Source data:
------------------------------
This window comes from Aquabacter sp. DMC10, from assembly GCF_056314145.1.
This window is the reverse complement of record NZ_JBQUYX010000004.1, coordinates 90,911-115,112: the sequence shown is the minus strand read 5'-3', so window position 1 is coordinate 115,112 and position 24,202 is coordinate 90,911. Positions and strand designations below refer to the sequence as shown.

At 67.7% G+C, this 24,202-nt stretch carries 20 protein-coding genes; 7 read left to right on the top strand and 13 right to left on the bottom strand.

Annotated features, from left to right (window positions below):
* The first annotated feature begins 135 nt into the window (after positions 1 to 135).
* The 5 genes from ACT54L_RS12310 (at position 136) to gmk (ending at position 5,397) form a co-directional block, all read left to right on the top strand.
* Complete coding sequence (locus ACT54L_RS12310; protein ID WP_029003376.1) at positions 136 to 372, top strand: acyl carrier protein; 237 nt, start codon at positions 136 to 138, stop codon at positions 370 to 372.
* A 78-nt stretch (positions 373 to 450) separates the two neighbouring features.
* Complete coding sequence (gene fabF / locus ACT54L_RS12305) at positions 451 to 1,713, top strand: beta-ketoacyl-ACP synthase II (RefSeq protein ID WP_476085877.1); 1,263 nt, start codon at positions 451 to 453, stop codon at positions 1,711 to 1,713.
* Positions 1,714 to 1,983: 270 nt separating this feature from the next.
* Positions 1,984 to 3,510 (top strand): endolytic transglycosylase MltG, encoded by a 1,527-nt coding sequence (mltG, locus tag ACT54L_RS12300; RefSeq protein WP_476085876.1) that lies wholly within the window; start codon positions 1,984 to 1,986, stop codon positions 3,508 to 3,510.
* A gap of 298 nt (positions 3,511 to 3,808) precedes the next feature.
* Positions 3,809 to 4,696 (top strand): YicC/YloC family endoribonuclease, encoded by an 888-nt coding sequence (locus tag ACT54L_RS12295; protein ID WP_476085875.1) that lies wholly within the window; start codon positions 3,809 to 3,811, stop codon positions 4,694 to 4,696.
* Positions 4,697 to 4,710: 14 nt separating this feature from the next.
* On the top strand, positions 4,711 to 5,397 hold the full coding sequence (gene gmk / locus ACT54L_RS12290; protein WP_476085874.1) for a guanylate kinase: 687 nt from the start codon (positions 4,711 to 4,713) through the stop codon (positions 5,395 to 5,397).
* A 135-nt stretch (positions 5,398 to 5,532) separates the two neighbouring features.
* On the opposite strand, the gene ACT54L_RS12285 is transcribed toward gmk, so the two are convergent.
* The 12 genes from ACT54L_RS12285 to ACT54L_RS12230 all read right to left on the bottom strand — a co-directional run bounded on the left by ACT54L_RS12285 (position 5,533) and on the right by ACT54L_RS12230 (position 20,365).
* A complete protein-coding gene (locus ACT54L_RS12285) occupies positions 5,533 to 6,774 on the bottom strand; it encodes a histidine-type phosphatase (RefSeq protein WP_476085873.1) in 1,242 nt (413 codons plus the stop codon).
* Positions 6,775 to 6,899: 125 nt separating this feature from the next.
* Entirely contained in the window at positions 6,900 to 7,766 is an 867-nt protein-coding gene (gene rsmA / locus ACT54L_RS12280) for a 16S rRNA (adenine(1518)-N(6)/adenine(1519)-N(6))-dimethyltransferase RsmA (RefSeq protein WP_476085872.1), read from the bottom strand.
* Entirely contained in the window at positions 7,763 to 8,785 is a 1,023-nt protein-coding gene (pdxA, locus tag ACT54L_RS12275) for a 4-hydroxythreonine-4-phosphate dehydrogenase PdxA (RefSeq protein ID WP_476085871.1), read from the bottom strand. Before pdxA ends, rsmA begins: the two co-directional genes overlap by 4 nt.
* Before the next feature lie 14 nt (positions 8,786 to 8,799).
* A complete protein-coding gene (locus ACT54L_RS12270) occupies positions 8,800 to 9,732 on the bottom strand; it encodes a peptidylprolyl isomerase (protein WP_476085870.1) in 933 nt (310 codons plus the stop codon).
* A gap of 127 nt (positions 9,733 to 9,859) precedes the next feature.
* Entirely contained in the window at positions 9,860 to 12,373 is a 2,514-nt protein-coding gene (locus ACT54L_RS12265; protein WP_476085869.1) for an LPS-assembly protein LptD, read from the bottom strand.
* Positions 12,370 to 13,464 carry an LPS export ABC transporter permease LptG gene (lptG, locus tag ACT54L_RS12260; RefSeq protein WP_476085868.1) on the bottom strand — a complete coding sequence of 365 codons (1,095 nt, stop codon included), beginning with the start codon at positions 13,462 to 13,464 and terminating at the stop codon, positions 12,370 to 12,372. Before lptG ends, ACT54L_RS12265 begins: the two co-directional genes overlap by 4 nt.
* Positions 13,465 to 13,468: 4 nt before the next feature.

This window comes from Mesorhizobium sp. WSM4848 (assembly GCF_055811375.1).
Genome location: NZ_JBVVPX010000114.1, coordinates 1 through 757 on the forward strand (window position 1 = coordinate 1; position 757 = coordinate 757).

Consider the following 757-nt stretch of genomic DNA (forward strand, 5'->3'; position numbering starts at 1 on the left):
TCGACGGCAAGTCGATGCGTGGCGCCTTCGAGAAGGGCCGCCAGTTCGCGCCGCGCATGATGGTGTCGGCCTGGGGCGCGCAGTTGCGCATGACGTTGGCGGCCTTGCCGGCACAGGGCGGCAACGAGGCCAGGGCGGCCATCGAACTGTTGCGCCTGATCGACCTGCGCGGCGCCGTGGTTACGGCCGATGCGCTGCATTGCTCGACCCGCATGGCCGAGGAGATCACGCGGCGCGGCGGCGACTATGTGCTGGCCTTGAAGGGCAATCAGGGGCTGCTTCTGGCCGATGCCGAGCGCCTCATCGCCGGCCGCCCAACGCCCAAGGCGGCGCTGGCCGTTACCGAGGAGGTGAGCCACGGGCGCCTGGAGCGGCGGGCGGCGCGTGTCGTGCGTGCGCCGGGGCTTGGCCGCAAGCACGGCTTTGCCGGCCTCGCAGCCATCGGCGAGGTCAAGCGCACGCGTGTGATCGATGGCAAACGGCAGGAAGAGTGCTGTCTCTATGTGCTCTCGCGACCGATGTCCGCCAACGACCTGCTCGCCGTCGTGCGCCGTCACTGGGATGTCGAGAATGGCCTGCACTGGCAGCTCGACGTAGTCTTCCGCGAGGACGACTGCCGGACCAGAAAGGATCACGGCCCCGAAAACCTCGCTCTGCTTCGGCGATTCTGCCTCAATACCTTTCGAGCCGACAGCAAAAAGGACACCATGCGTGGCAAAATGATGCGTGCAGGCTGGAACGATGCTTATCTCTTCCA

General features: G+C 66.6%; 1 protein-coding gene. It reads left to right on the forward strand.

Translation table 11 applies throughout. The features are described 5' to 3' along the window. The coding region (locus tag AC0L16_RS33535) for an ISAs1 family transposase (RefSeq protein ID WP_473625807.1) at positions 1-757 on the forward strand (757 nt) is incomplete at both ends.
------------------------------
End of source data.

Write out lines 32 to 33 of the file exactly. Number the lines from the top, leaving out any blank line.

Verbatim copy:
TCGACGGCAAGTCGATGCGTGGCGCCTTCGAGAAGGGCCGCCAGTTCGCGCCGCGCATGATGGTGTCGGCCTGGGGCGCGCAGTTGCGCATGACGTTGGCGGCCTTGCCGGCACAGGGCGGCAACGAGGCCAGGGCGGCCATCGAACTGTTGCGCCTGATCGACCTGCGCGGCGCCGTGGTTACGGCCGATGCGCTGCATTGCTCGACCCGCATGGCCGAGGAGATCACGCGGCGCGGCGGCGACTATGTGCTGGCCTTGAAGGGCAATCAGGGGCTGCTTCTGGCCGATGCCGAGCGCCTCATCGCCGGCCGCCCAACGCCCAAGGCGGCGCTGGCCGTTACCGAGGAGGTGAGCCACGGGCGCCTGGAGCGGCGGGCGGCGCGTGTCGTGCGTGCGCCGGGGCTTGGCCGCAAGCACGGCTTTGCCGGCCTCGCAGCCATCGGCGAGGTCAAGCGCACGCGTGTGATCGATGGCAAACGGCAGGAAGAGTGCTGTCTCTATGTGCTCTCGCGACCGATGTCCGCCAACGACCTGCTCGCCGTCGTGCGCCGTCACTGGGATGTCGAGAATGGCCTGCACTGGCAGCTCGACGTAGTCTTCCGCGAGGACGACTGCCGGACCAGAAAGGATCACGGCCCCGAAAACCTCGCTCTGCTTCGGCGATTCTGCCTCAATACCTTTCGAGCCGACAGCAAAAAGGACACCATGCGTGGCAAAATGATGCGTGCAGGCTGGAACGATGCTTATCTCTTCCA

General features: G+C 66.6%; 1 protein-coding gene. It reads left to right on the forward strand.